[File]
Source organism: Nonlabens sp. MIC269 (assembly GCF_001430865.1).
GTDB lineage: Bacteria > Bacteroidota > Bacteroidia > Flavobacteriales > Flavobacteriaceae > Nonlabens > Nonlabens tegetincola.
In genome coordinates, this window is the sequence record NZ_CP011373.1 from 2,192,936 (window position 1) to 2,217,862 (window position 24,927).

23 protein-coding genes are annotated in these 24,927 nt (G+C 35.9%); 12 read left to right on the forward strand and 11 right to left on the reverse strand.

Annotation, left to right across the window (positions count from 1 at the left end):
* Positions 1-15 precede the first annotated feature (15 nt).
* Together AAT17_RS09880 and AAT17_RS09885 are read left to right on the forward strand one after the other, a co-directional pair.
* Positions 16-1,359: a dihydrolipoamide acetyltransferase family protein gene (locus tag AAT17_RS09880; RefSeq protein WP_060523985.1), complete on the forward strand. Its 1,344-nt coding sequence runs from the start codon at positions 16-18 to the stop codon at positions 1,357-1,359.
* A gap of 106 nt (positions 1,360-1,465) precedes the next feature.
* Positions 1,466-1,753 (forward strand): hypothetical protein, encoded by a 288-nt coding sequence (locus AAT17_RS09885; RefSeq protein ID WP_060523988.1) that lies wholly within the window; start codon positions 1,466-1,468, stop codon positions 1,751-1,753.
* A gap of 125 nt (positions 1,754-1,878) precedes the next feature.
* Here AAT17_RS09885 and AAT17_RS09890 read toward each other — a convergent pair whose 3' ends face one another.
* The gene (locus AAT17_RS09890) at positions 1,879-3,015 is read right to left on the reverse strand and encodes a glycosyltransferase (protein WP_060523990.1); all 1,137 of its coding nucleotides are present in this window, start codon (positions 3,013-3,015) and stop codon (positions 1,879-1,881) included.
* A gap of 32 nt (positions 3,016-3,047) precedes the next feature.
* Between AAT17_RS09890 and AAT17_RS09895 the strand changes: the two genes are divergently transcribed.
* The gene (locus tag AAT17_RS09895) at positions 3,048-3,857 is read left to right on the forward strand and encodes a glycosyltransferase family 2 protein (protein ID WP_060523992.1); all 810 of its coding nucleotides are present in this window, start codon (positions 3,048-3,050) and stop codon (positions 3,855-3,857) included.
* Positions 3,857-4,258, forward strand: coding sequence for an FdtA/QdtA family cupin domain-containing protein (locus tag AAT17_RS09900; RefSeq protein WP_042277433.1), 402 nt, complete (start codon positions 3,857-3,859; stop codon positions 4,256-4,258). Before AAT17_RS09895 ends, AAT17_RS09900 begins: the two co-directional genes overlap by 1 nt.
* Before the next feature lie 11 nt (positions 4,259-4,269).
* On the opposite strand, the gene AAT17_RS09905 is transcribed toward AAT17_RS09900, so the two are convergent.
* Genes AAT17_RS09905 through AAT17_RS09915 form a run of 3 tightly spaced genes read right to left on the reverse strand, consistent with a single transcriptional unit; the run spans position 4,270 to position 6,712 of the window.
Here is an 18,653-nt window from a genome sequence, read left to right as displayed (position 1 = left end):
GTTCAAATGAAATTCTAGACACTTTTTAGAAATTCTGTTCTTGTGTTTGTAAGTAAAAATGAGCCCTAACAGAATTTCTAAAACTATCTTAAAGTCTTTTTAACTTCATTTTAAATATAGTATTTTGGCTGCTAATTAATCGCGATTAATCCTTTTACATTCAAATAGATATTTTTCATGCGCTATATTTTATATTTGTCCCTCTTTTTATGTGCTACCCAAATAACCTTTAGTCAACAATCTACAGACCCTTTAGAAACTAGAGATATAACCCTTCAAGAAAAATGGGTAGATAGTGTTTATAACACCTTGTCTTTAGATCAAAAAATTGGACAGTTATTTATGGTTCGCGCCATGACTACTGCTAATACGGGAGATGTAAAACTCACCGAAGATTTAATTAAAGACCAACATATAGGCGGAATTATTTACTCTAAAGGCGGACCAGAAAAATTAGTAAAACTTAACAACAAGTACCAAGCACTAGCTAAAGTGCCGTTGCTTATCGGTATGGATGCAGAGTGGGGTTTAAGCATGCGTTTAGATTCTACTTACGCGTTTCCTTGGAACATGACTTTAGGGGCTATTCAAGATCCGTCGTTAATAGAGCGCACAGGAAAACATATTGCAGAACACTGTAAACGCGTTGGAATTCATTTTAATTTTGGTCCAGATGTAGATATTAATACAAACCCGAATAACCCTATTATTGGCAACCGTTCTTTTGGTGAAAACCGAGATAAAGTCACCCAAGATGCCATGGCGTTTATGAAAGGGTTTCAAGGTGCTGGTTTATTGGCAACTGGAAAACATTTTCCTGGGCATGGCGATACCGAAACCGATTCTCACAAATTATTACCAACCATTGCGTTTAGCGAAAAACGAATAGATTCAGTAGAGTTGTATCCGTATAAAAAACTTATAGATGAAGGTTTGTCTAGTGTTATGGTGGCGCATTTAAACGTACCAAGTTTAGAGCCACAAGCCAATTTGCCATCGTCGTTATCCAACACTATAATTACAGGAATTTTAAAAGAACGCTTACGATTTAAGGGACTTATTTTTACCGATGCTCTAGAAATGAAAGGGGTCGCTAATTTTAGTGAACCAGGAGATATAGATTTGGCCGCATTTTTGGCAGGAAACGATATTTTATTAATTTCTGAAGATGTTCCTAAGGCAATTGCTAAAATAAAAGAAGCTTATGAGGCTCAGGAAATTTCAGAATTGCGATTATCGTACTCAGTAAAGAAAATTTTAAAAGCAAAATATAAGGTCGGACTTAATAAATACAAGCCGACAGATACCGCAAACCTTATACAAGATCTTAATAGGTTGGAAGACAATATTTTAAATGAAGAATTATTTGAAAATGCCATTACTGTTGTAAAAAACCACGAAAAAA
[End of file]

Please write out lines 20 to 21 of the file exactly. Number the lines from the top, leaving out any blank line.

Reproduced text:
* Genes AAT17_RS09905 through AAT17_RS09915 form a run of 3 tightly spaced genes read right to left on the reverse strand, consistent with a single transcriptional unit; the run spans position 4,270 to position 6,712 of the window.
Here is an 18,653-nt window from a genome sequence, read left to right as displayed (position 1 = left end):